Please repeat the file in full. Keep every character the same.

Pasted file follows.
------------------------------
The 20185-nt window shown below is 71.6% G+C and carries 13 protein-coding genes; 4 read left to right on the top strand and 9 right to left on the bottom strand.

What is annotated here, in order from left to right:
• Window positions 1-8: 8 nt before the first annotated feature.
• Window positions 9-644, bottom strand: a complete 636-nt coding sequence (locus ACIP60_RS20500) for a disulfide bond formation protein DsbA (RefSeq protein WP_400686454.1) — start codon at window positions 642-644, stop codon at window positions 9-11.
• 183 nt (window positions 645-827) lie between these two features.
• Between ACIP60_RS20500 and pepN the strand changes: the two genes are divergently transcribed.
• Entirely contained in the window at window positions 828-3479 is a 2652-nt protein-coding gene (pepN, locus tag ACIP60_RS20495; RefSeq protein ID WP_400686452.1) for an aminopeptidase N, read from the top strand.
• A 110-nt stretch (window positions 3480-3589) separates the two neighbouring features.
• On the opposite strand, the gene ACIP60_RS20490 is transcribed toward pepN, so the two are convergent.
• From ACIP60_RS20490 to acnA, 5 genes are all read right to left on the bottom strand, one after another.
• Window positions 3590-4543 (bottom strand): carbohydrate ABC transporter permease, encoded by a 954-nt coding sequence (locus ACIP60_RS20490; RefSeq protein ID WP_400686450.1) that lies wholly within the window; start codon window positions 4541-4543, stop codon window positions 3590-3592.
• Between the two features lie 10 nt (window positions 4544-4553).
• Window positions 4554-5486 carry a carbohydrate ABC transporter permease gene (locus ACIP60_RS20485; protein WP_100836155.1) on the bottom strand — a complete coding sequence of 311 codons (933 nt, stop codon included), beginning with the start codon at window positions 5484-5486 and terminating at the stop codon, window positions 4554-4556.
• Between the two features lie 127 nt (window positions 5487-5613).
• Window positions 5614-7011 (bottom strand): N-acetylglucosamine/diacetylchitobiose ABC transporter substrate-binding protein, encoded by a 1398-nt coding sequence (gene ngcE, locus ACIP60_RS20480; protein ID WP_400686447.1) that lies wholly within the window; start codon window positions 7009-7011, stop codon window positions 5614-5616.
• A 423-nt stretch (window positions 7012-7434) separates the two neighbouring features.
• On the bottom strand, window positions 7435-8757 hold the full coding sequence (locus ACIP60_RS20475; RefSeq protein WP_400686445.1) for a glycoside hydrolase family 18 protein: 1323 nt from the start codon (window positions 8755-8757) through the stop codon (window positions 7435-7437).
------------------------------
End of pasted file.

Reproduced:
The 20185-nt window shown below is 71.6% G+C and carries 13 protein-coding genes; 4 read left to right on the top strand and 9 right to left on the bottom strand.

What is annotated here, in order from left to right:
• Window positions 1-8: 8 nt before the first annotated feature.
• Window positions 9-644, bottom strand: a complete 636-nt coding sequence (locus ACIP60_RS20500) for a disulfide bond formation protein DsbA (RefSeq protein WP_400686454.1) — start codon at window positions 642-644, stop codon at window positions 9-11.
• 183 nt (window positions 645-827) lie between these two features.
• Between ACIP60_RS20500 and pepN the strand changes: the two genes are divergently transcribed.
• Entirely contained in the window at window positions 828-3479 is a 2652-nt protein-coding gene (pepN, locus tag ACIP60_RS20495; RefSeq protein ID WP_400686452.1) for an aminopeptidase N, read from the top strand.
• A 110-nt stretch (window positions 3480-3589) separates the two neighbouring features.
• On the opposite strand, the gene ACIP60_RS20490 is transcribed toward pepN, so the two are convergent.
• From ACIP60_RS20490 to acnA, 5 genes are all read right to left on the bottom strand, one after another.
• Window positions 3590-4543 (bottom strand): carbohydrate ABC transporter permease, encoded by a 954-nt coding sequence (locus ACIP60_RS20490; RefSeq protein ID WP_400686450.1) that lies wholly within the window; start codon window positions 4541-4543, stop codon window positions 3590-3592.
• Between the two features lie 10 nt (window positions 4544-4553).
• Window positions 4554-5486 carry a carbohydrate ABC transporter permease gene (locus ACIP60_RS20485; protein WP_100836155.1) on the bottom strand — a complete coding sequence of 311 codons (933 nt, stop codon included), beginning with the start codon at window positions 5484-5486 and terminating at the stop codon, window positions 4554-4556.
• Between the two features lie 127 nt (window positions 5487-5613).
• Window positions 5614-7011 (bottom strand): N-acetylglucosamine/diacetylchitobiose ABC transporter substrate-binding protein, encoded by a 1398-nt coding sequence (gene ngcE, locus ACIP60_RS20480; protein ID WP_400686447.1) that lies wholly within the window; start codon window positions 7009-7011, stop codon window positions 5614-5616.
• A 423-nt stretch (window positions 7012-7434) separates the two neighbouring features.
• On the bottom strand, window positions 7435-8757 hold the full coding sequence (locus ACIP60_RS20475; RefSeq protein WP_400686445.1) for a glycoside hydrolase family 18 protein: 1323 nt from the start codon (window positions 8755-8757) through the stop codon (window positions 7435-7437).